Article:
Facilitators: Dr. Leslie Hardman & Dr. Cindy Hayden
Format: 6-week Asynchronous Course, beginning the 3rd week of the fall semester.

The College of Health Sciences PLC for Critical Reading is intended for new, tenure-track, and tenured faculty who are interested in improving students’ critical reading skills. Participants will identify and share disciplinary critical reading strategies, develop different metacognitive routines for students to make thinking visible, and improve their ability to assist students in building content knowledge in the health professions.

The emphasis of this 6-week online course will be on building a foundation for students to engage in discipline specific reading practices by designing an implementation plan for a course you teach. A similar departmental PLC for Critical Reading has yielded several Scholarship of Teaching and Learning research projects presented at EKU’s Pedagogicon and national discipline and teaching conferences.

After completing this PLC, participants will be able to:
1. Explain why students do not read before class and develop solutions to address this behavior
2. Share specific health sciences critical reading strategies and demonstrate critical reading of health sciences professional textbooks and articles to students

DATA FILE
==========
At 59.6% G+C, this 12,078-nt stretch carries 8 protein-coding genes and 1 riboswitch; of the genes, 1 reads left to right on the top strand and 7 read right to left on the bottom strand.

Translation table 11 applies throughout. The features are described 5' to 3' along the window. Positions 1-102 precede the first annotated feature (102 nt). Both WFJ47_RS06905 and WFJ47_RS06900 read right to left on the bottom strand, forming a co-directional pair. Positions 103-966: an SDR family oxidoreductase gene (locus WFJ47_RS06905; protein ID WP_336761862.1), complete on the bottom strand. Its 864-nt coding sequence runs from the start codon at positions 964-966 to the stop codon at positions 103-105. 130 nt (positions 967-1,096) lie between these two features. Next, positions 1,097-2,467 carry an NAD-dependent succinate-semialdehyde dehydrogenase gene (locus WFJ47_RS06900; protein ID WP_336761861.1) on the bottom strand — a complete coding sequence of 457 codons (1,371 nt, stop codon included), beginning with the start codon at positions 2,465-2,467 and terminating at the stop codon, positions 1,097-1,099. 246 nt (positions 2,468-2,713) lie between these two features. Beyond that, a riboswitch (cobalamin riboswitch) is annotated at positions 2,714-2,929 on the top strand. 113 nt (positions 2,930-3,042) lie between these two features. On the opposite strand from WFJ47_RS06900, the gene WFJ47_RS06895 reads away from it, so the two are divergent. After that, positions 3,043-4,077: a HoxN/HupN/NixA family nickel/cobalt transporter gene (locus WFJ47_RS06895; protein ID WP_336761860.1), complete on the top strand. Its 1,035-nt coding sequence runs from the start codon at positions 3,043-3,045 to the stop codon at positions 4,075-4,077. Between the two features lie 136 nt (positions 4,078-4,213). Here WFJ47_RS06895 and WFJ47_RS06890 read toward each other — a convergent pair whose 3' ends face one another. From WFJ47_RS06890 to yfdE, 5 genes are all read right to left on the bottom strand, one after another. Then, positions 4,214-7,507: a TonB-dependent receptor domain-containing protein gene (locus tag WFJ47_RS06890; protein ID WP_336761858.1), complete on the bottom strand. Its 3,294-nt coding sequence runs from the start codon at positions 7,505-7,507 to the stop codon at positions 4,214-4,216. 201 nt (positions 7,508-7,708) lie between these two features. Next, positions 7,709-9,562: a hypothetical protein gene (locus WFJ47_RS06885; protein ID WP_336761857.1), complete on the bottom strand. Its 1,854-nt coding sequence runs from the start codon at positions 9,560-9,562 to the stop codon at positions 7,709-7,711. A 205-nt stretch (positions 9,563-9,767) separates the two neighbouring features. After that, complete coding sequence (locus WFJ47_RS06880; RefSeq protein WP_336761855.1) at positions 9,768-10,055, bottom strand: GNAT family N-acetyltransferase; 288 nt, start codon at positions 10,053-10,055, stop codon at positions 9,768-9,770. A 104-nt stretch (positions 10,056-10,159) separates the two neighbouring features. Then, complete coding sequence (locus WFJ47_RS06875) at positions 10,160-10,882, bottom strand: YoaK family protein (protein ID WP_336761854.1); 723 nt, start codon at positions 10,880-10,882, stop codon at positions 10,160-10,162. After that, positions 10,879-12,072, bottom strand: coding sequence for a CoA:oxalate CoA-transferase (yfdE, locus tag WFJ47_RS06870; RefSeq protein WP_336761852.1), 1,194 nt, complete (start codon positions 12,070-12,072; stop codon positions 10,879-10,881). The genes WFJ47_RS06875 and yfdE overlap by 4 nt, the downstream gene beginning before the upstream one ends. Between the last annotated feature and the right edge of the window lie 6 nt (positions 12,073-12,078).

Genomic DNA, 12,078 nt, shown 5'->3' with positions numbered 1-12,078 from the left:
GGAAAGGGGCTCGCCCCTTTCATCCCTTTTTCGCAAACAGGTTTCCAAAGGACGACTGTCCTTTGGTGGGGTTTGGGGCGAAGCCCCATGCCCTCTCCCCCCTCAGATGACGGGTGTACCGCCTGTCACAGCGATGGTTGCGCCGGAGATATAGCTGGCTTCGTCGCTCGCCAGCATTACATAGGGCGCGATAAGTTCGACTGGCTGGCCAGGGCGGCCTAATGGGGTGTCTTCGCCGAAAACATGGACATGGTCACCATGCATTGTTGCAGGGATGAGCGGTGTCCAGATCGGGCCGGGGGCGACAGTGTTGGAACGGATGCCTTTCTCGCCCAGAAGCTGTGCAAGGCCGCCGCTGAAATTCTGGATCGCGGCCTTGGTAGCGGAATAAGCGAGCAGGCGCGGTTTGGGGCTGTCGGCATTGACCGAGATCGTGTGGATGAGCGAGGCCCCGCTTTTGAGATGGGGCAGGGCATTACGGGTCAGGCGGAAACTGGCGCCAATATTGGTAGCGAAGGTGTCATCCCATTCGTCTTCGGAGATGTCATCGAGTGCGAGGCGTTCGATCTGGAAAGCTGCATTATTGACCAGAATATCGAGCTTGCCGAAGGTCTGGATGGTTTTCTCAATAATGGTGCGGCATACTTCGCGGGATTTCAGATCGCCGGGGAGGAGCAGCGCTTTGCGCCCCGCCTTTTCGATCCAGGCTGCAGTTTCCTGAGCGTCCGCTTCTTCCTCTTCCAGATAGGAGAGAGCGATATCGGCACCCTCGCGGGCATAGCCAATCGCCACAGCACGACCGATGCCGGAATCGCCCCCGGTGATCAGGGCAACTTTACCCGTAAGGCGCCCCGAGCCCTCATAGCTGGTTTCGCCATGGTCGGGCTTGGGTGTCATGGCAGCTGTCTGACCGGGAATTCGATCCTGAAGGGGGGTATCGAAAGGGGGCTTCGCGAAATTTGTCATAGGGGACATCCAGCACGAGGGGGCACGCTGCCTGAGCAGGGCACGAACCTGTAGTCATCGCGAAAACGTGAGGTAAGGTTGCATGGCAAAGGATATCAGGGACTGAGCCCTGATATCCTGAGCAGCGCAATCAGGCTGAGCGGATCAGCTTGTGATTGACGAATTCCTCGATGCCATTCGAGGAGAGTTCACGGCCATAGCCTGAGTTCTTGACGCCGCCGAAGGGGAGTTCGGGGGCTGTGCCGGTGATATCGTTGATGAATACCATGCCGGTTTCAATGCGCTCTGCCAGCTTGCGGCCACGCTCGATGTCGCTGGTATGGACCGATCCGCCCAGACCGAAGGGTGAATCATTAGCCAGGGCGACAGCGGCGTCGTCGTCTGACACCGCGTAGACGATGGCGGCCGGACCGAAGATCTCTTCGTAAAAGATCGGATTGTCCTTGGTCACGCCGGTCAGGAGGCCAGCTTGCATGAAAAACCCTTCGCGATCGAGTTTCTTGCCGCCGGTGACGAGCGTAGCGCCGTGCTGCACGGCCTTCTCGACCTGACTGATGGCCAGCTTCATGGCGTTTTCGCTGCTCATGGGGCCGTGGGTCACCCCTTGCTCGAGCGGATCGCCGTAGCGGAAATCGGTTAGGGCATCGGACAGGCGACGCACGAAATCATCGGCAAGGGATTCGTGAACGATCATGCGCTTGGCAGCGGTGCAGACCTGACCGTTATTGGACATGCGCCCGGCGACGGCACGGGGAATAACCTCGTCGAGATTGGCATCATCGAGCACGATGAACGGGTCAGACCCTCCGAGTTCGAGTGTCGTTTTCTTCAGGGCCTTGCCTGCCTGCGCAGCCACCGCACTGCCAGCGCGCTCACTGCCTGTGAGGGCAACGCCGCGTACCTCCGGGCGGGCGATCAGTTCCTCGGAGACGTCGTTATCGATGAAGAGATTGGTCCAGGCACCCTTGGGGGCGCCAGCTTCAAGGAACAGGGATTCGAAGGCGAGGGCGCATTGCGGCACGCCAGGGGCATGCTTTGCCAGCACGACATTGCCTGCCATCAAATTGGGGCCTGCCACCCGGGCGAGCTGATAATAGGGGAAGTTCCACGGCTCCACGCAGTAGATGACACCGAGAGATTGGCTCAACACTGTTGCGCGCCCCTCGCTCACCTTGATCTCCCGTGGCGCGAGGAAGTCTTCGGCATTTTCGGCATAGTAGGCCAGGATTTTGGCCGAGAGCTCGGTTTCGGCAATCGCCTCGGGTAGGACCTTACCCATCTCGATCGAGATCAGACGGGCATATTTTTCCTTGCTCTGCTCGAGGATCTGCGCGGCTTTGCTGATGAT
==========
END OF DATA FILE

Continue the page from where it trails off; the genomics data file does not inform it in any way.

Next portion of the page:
3. Appraise students’ critical reading skills and design assignments so students will be able to interpret evidence-based research in their health care profession

Click here to register for "Discipline Specific Critical Reading (for College of Health Sciences).

From Idea to Data

Facilitator: Dr. Sara Incera
Format: Meets September 1st, September 8th, and then every other Tuesday from 2:30pm - 3:30pm.
Faculty Center for Teaching & Learning (FCT&L - Crabbe Library 318)

Do you have a research idea but never find the time to make it happen? Do you want to make your research process more efficient? Do you want to find new ways to involve students in your research? If so, this PLC is for you!

We will have biweekly meetings in which we will cover the full process from idea to data. Participating in this PLC you will redefine your idea, apply for IRB approval, preregister your predictions, work with research assistants, learn about new ways to gather data (e.g., Qualtrics), design an analysis plan, collect data, and clean your data. All while being supported by an interdisciplinary group of faculty who are excited about this process just like you are!

In this PLC you will...

1) Define your idea.
Describe the dependent and independent variables of your study.

2) Apply for IRB approval.
Construct the IRB application for your projects and submit it.

3) Preregister your predictions (OSF).
Organize your ideas in testable predictions.

4) Work with research assistants.
Construct a detailed list of tasks your RAs can complete.

5) Measures: Qualtrics / Instruments.
Describe the surveys/instruments you will use to gather your data.

6) Design an analysis plan.
Understand the analysis plan that will be used to analyze your data.

7) Collect data.